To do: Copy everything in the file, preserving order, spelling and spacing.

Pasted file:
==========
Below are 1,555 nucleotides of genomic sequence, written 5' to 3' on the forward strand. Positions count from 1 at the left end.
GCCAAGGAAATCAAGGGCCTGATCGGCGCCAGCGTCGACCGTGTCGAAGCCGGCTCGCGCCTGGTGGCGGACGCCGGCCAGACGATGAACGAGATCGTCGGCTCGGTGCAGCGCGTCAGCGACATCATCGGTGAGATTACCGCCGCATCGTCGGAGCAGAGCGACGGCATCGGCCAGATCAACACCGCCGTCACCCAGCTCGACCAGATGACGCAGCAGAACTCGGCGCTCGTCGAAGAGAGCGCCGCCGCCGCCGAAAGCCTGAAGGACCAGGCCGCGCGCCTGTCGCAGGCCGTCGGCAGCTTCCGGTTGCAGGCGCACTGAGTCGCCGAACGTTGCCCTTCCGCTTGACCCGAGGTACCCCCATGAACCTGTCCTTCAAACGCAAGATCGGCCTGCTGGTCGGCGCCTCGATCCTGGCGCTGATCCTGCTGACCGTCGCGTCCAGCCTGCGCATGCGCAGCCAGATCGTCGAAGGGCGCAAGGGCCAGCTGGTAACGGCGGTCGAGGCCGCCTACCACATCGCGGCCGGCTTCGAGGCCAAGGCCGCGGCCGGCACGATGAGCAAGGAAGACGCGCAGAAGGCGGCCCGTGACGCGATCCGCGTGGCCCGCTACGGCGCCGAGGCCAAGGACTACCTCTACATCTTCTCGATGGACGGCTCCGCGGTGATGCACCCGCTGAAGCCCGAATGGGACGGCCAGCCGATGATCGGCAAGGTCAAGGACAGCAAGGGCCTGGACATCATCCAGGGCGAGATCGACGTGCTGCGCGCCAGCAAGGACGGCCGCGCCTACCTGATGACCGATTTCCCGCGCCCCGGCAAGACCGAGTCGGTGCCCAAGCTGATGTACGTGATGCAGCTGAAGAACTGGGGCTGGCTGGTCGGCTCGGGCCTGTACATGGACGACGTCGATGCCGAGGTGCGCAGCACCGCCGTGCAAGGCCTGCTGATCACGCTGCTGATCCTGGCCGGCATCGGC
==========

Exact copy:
Below are 1,555 nucleotides of genomic sequence, written 5' to 3' on the forward strand. Positions count from 1 at the left end.
GCCAAGGAAATCAAGGGCCTGATCGGCGCCAGCGTCGACCGTGTCGAAGCCGGCTCGCGCCTGGTGGCGGACGCCGGCCAGACGATGAACGAGATCGTCGGCTCGGTGCAGCGCGTCAGCGACATCATCGGTGAGATTACCGCCGCATCGTCGGAGCAGAGCGACGGCATCGGCCAGATCAACACCGCCGTCACCCAGCTCGACCAGATGACGCAGCAGAACTCGGCGCTCGTCGAAGAGAGCGCCGCCGCCGCCGAAAGCCTGAAGGACCAGGCCGCGCGCCTGTCGCAGGCCGTCGGCAGCTTCCGGTTGCAGGCGCACTGAGTCGCCGAACGTTGCCCTTCCGCTTGACCCGAGGTACCCCCATGAACCTGTCCTTCAAACGCAAGATCGGCCTGCTGGTCGGCGCCTCGATCCTGGCGCTGATCCTGCTGACCGTCGCGTCCAGCCTGCGCATGCGCAGCCAGATCGTCGAAGGGCGCAAGGGCCAGCTGGTAACGGCGGTCGAGGCCGCCTACCACATCGCGGCCGGCTTCGAGGCCAAGGCCGCGGCCGGCACGATGAGCAAGGAAGACGCGCAGAAGGCGGCCCGTGACGCGATCCGCGTGGCCCGCTACGGCGCCGAGGCCAAGGACTACCTCTACATCTTCTCGATGGACGGCTCCGCGGTGATGCACCCGCTGAAGCCCGAATGGGACGGCCAGCCGATGATCGGCAAGGTCAAGGACAGCAAGGGCCTGGACATCATCCAGGGCGAGATCGACGTGCTGCGCGCCAGCAAGGACGGCCGCGCCTACCTGATGACCGATTTCCCGCGCCCCGGCAAGACCGAGTCGGTGCCCAAGCTGATGTACGTGATGCAGCTGAAGAACTGGGGCTGGCTGGTCGGCTCGGGCCTGTACATGGACGACGTCGATGCCGAGGTGCGCAGCACCGCCGTGCAAGGCCTGCTGATCACGCTGCTGATCCTGGCCGGCATCGGC